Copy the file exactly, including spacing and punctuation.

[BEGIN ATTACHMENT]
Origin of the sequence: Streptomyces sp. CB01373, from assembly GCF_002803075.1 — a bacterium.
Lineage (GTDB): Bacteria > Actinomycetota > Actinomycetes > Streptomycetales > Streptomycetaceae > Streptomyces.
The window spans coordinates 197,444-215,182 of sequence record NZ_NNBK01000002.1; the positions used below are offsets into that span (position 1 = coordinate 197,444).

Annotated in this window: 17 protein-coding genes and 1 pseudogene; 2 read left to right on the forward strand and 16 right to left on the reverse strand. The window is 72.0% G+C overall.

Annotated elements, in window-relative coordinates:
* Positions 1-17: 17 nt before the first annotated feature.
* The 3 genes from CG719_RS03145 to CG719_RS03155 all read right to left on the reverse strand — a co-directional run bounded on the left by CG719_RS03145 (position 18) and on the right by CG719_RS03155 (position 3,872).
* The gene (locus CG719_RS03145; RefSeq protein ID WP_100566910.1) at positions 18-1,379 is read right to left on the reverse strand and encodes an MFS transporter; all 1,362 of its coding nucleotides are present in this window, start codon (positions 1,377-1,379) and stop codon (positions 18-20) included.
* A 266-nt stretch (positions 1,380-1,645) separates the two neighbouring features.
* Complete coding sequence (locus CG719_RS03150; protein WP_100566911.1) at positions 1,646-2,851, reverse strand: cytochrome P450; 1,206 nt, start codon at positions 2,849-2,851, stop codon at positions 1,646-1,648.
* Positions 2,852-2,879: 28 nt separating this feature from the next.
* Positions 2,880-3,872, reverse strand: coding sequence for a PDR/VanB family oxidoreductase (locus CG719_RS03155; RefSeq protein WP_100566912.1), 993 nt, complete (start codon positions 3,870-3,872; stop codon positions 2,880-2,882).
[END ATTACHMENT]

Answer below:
Origin of the sequence: Streptomyces sp. CB01373, from assembly GCF_002803075.1 — a bacterium.
Lineage (GTDB): Bacteria > Actinomycetota > Actinomycetes > Streptomycetales > Streptomycetaceae > Streptomyces.
The window spans coordinates 197,444-215,182 of sequence record NZ_NNBK01000002.1; the positions used below are offsets into that span (position 1 = coordinate 197,444).

Annotated in this window: 17 protein-coding genes and 1 pseudogene; 2 read left to right on the forward strand and 16 right to left on the reverse strand. The window is 72.0% G+C overall.

Annotated elements, in window-relative coordinates:
* Positions 1-17: 17 nt before the first annotated feature.
* The 3 genes from CG719_RS03145 to CG719_RS03155 all read right to left on the reverse strand — a co-directional run bounded on the left by CG719_RS03145 (position 18) and on the right by CG719_RS03155 (position 3,872).
* The gene (locus CG719_RS03145; RefSeq protein ID WP_100566910.1) at positions 18-1,379 is read right to left on the reverse strand and encodes an MFS transporter; all 1,362 of its coding nucleotides are present in this window, start codon (positions 1,377-1,379) and stop codon (positions 18-20) included.
* A 266-nt stretch (positions 1,380-1,645) separates the two neighbouring features.
* Complete coding sequence (locus CG719_RS03150; protein WP_100566911.1) at positions 1,646-2,851, reverse strand: cytochrome P450; 1,206 nt, start codon at positions 2,849-2,851, stop codon at positions 1,646-1,648.
* Positions 2,852-2,879: 28 nt separating this feature from the next.
* Positions 2,880-3,872, reverse strand: coding sequence for a PDR/VanB family oxidoreductase (locus CG719_RS03155; RefSeq protein WP_100566912.1), 993 nt, complete (start codon positions 3,870-3,872; stop codon positions 2,880-2,882).